One of the more curious questions surrounding libraries and information is What is information? The immediate answer is that all printed media is information. Second to that is that all digital content is information. This is often where the answer ends, and the definition of “information” is seen as fulfilled. However, it is hardly where information itself ends.
I see my role in librarianship as both seeking information and in presenting it. A patron comes to me needing help in finding published articles of a certain subject. They often don't possess the skills needed to separate the sound from the noise. Many patrons are overwhelmed by the sheer amount of information available - the presence of the internet as well as the ability to quickly network with other libraries and borrow their materials means that the mountain of available information has rapidly become unscalable. Even the most fluent information professional would likely never be able to explore all the materials relevant to a patron's research needs, let alone discern what is and is not going to be helpful to the patron. 1)
Even with the difficulties that present themselves to those in the LIS fields, the need to connect people and information has never been greater. The question, “Are libraries still relevant?” is often asked, and the answer is a resounding Yes! It may seem that the prevalence of data indices such as Google or Bing make finding information easier than ever. Yet with the rise of these tools, the amount of information available to be found has risen even more.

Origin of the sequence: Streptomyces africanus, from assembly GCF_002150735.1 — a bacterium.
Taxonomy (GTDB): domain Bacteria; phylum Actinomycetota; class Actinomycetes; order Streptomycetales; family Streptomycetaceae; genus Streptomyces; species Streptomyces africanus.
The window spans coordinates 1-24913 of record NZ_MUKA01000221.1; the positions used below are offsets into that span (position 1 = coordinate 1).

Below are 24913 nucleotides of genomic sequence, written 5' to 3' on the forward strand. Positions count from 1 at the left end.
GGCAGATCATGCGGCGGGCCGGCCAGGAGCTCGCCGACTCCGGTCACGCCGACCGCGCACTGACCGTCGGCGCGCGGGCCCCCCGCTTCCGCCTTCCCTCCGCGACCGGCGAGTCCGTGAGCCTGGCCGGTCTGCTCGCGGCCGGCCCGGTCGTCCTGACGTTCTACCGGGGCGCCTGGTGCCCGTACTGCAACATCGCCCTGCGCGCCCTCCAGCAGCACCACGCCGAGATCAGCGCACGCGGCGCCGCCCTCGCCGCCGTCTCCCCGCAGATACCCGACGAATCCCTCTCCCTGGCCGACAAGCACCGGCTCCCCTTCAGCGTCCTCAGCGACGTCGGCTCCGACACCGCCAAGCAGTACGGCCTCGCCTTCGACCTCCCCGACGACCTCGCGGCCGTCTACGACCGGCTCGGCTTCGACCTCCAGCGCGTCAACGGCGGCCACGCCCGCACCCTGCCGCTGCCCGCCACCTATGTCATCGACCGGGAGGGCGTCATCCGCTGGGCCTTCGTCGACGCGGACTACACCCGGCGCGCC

But there exist forms of information that even the most intelligent search index cannot bring you. In her 1999 article Mana, Manna, Manner: Power and the Practice of Librarianship 2), Jennifer Cram wrote:
“Our libraries are the collected wisdom and foolishness of humanity, and every aspect of human behavior. The most powerful use of a library for any individual is continuous, life-long browsing, building up a background knowledge of the way humanity behaves. This knowledge contributes to personal wisdom.”
Cram was correct in showing that libraries are full of not only general information, but also are rich in experiences and lessons. This is perhaps the most valuable form of information for any given community, be it an academic library or a public library reaching out to its community's young people. By providing access to information that is made up of human experiences, we are providing access to a teacher that cannot be found 3) in any given classroom - the collected experiences of all humanity.